Overall I finished the book with some satisfaction of the outcome but a bit disappointed because with more fatherly support I felt more time could have been spent writing about the social impact on the girls and less about the parents.  I wanted to give this book a higher rating because it's an important topic.

Thank you to Lake Union Publishing for our review copy.  All opinions are our own.

Connect with Rochelle B. Weinstein:
Website     Facebook      Goodreads     Twitter

Friday, June 1, 2018

Wallis in Love by Andrew Morton

3 Star

"You have no idea how hard it is to live out a great romance." -Wallis Simpson

Before she became known as the woman who enticed a king from his throne and birthright, Bessie Wallis Warfield was a prudish and particular girl from Baltimore. At turns imaginative, ambitious, and spoiled, Wallis's first words as recalled by her family were "me, me." From that young age, she was in want of nothing but stability, status, and social acceptance as she fought to climb the social ladder and take her place in London society. As irony would have it, she would gain the love and devotion of a king, but only at the cost of his throne and her reputation.
In WALLIS IN LOVE, acclaimed biographer Andrew Morton offers a fresh portrait of Wallis Simpson in all her vibrancy and brazenness as she transformed from a hard-nosed gold-digger to charming chatelaine. Using diary entries, letters, and other never-before-seen records, Morton takes us through Wallis's romantic adventures in Washington, China, and her entrance into the strange wonderland that is London society. During her journey, we meet an extraordinary array of characters, many of whom smoothed the way for her dalliance with the king of England, Edward VIII.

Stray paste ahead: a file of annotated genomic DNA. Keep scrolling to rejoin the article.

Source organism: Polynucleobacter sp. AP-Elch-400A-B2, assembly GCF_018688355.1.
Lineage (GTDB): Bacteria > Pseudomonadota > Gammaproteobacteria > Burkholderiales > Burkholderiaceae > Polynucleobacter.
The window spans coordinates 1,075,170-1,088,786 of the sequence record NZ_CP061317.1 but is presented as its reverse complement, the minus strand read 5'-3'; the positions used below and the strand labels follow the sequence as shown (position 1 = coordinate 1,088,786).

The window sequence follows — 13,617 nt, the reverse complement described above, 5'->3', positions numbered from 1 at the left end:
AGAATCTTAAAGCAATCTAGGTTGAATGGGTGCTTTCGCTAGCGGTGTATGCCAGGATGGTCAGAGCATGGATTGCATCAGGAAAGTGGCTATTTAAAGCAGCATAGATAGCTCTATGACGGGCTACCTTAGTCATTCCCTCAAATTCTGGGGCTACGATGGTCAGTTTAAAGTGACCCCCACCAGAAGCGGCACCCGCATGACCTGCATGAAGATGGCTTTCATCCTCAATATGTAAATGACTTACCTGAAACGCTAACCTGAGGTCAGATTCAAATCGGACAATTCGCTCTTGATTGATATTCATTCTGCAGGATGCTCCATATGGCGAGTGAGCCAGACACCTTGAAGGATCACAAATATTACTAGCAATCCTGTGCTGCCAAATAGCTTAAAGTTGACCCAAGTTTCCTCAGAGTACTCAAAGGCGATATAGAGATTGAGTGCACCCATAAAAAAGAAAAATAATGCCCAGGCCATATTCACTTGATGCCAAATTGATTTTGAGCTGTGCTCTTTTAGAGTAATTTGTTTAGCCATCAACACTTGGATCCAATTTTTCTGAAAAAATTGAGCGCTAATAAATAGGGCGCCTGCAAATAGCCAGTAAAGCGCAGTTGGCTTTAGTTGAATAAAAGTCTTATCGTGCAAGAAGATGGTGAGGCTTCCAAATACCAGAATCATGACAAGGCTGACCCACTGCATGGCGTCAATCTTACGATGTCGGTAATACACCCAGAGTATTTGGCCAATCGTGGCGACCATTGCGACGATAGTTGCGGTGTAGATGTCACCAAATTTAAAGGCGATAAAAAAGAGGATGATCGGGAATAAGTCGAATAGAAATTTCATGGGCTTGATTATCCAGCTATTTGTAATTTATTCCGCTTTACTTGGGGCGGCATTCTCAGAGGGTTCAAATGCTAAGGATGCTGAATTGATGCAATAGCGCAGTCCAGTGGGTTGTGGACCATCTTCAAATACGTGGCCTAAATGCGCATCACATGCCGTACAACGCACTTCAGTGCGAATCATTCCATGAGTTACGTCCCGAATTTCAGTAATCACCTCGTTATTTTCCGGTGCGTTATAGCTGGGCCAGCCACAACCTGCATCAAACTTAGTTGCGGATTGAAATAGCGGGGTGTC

Kathryn - 3 Star

Full disclosure... the knowledge I had about Wallis Simpson before reading this book could have fit on a post-it and came mostly from my grandmother's mutterings about her leading the king astray.  Now my grandmother was generally a very open minded and supportive woman but her opinion about Wallis was pretty clear to me as a child so I was determined to make up my own mind reading this "untold" story by Andrew Morton.

I learnt a lot about Wallis Simpson from her childhood to her younger self and older self, when she was Duchess of Windsor, but I don't really feel like I know her (the human being) any better than before and I certainly don't feel as if I like her.  Edward was clearly a man of with many troubles and he appears to have attached himself on to Wallis and used her as a life raft.  She didn't object until it became more like an anchor.

I was also completely confused a lot of the read and had to force myself not to give up at times. There were many, many (many) people to try and keep track of and most of them had multiple names. There didn't appear to be much flow to the "story" but was more a series of facts, places and names in some sort of chronological order.  If you are a Simpson historian then this will likely not provide any "news" to you and if you are a newbie like me then the slog may not be worth it- but in the end I feel able to at least have my own opinion on how things came to be.

Thank you to Grand Central Publishing for our review copy.  All opinions are our own.

Connect with Andrew Morton:


Related Posts Plugin for WordPress, Blogger...
Related Posts Plugin for WordPress, Blogger...